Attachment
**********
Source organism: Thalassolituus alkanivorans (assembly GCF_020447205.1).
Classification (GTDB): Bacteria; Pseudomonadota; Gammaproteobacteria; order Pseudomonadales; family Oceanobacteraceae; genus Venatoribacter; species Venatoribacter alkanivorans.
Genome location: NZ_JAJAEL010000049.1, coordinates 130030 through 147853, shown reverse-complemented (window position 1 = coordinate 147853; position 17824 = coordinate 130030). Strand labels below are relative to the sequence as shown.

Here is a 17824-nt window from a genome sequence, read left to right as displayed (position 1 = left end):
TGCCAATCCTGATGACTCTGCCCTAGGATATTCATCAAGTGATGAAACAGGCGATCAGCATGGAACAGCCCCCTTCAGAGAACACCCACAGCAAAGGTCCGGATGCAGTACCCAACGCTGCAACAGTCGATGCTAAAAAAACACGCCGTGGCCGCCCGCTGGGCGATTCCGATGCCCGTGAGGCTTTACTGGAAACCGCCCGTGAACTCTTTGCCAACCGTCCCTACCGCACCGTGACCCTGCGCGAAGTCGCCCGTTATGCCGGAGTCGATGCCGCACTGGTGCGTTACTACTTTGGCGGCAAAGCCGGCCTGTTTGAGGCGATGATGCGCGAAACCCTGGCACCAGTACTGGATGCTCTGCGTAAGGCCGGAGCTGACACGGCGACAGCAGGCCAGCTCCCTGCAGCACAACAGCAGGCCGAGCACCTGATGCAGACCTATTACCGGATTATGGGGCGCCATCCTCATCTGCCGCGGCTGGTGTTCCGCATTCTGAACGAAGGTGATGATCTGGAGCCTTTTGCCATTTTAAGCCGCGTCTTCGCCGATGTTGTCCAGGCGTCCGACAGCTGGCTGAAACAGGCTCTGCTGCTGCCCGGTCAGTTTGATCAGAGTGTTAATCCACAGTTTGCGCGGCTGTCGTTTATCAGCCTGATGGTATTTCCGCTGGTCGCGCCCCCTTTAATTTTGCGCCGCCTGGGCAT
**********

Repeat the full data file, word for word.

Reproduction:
Source organism: Thalassolituus alkanivorans (assembly GCF_020447205.1).
Classification (GTDB): Bacteria; Pseudomonadota; Gammaproteobacteria; order Pseudomonadales; family Oceanobacteraceae; genus Venatoribacter; species Venatoribacter alkanivorans.
Genome location: NZ_JAJAEL010000049.1, coordinates 130030 through 147853, shown reverse-complemented (window position 1 = coordinate 147853; position 17824 = coordinate 130030). Strand labels below are relative to the sequence as shown.

Here is a 17824-nt window from a genome sequence, read left to right as displayed (position 1 = left end):
TGCCAATCCTGATGACTCTGCCCTAGGATATTCATCAAGTGATGAAACAGGCGATCAGCATGGAACAGCCCCCTTCAGAGAACACCCACAGCAAAGGTCCGGATGCAGTACCCAACGCTGCAACAGTCGATGCTAAAAAAACACGCCGTGGCCGCCCGCTGGGCGATTCCGATGCCCGTGAGGCTTTACTGGAAACCGCCCGTGAACTCTTTGCCAACCGTCCCTACCGCACCGTGACCCTGCGCGAAGTCGCCCGTTATGCCGGAGTCGATGCCGCACTGGTGCGTTACTACTTTGGCGGCAAAGCCGGCCTGTTTGAGGCGATGATGCGCGAAACCCTGGCACCAGTACTGGATGCTCTGCGTAAGGCCGGAGCTGACACGGCGACAGCAGGCCAGCTCCCTGCAGCACAACAGCAGGCCGAGCACCTGATGCAGACCTATTACCGGATTATGGGGCGCCATCCTCATCTGCCGCGGCTGGTGTTCCGCATTCTGAACGAAGGTGATGATCTGGAGCCTTTTGCCATTTTAAGCCGCGTCTTCGCCGATGTTGTCCAGGCGTCCGACAGCTGGCTGAAACAGGCTCTGCTGCTGCCCGGTCAGTTTGATCAGAGTGTTAATCCACAGTTTGCGCGGCTGTCGTTTATCAGCCTGATGGTATTTCCGCTGGTCGCGCCCCCTTTAATTTTGCGCCGCCTGGGCAT